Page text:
What’s the magic number in fashion these days? One billion. Yes, that’s right. It can be $1bn, €1bn or £1bn (but not ¥1bn – that’s only just over £6m,after all). Either way, it seems to be the yardstick by which the importance of a business is judged.
So it was interesting to read today that Valentino has become a $1bn-plus brand two years earlier than it expected.
Now I’ve been writing about this brand for almost two decades and have seen some real ups and downs. But throughout all that time, whether it was doing well or not-so-well, it never, ever hit the fashion influencer bullseye… until recently.
Enter Maria Grazia Chiuri and Pierpaolo Piccioli a few years back. When they took over the creative helm, they didn’t seem like they’d set the world on fire. They seemed like a couple who’d just produce beautiful clothes that rich women would love but the rest of us wouldn’t actually care about.
How wrong can you be? There’s been a lot of talk lately about Alessandro Michele driving the boho-meets-romantic-meets-mash-up trend. But MGC and PP got there first. Their style is a little less mashed than Michele’s, but it’s a style that’s hugely influential.
And in an age when secondary lines are being cancelled/consolidated by luxury firms, Valentino is going its own way. The MGC/PP influencer umbrella effect also reaches to Red Valentino (and hey, even I can afford that, albeit 18 months later when the clothes appear on discount site yoox.com!)
WWD reported this morning that revenues rose 48% last year. Wow. They reach €987m or a billion-plus ($1.09bn) in dollar terms, which means they’re going to top a billion euros too some time soon because double-digit growth is predicted to continue this year.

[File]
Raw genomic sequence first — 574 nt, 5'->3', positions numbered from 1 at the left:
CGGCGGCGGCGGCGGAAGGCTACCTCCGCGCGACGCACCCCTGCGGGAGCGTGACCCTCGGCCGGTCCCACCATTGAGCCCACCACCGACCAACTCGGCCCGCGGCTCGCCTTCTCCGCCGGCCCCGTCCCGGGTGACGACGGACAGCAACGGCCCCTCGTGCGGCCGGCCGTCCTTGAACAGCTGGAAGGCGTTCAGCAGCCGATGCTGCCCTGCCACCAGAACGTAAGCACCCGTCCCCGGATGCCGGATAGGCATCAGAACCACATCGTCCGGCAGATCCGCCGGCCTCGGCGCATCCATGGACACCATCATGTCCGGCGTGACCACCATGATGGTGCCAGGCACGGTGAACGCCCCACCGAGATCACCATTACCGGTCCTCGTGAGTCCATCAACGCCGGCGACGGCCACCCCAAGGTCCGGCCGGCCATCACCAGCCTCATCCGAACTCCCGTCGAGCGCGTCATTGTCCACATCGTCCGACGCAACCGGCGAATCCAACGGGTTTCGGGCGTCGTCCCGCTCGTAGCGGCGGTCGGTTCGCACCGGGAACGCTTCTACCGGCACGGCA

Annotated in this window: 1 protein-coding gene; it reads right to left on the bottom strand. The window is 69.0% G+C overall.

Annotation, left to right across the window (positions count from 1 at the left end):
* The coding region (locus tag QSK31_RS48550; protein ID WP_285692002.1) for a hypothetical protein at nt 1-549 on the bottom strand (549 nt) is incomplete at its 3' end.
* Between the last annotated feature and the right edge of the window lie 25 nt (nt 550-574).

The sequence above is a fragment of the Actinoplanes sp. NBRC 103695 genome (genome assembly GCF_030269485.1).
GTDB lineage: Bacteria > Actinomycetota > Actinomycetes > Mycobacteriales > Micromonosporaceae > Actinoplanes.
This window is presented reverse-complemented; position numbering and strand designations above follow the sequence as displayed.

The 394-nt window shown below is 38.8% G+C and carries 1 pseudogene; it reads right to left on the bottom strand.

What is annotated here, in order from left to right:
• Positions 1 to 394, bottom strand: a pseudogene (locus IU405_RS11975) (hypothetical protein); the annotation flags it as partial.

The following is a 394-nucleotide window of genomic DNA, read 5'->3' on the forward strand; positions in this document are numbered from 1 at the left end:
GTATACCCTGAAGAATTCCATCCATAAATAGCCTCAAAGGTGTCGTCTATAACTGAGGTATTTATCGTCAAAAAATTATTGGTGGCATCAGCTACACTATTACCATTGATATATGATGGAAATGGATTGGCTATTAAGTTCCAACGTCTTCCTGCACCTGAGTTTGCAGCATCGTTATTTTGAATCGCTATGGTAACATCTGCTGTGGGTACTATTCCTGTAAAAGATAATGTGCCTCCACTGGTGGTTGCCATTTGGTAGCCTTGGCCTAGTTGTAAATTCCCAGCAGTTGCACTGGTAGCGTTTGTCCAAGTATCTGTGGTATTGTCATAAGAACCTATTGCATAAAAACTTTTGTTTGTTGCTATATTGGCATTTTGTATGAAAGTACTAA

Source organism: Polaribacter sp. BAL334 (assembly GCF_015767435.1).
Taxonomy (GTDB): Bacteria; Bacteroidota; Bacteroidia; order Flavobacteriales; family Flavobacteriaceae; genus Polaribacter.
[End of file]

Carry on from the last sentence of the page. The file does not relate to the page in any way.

CEO Stefano Sassi said that when Qatari-based Mayhoola for Investments took control of the company in 2012, turnover was €370m and the team had a goal of €1bn in five years.
“The one-billion figure is symbolic; we have arrived at a dimension and critical mass that the brand did not have, with significant cash and profitability,” he said.
It’s a shame we won’t have a chance to buy a slice of the pie before 2017 as he also ruled out an IPO before that date due to unfavourable conditions (even for power brands like this, the markets are pretty tough).
On the earnings front though, all is rosy. The company made Ebitda of €180.2m last year, up from €98.5m a year earlier.
So how did it achieve an almost-doubling in profits? Comparable sales up a storming 20%… organic growth in all markets… retail revenue accounting for 55% of sales… accessories representing half of total sales… and a growing menswear business that accounted for 10% of sales last year.
The company will continue to open new stores in a controlled way (a Bond Street, London store is due this month so I can at least press my face against the window some time soon).
Interestingly, just as the company is going against the trend with its lower-price Red Valentino line, it’s also bucking the trend with major support for wholesale. It’s increasing its presence “in top-quality boutiques,” Sassi told WWD.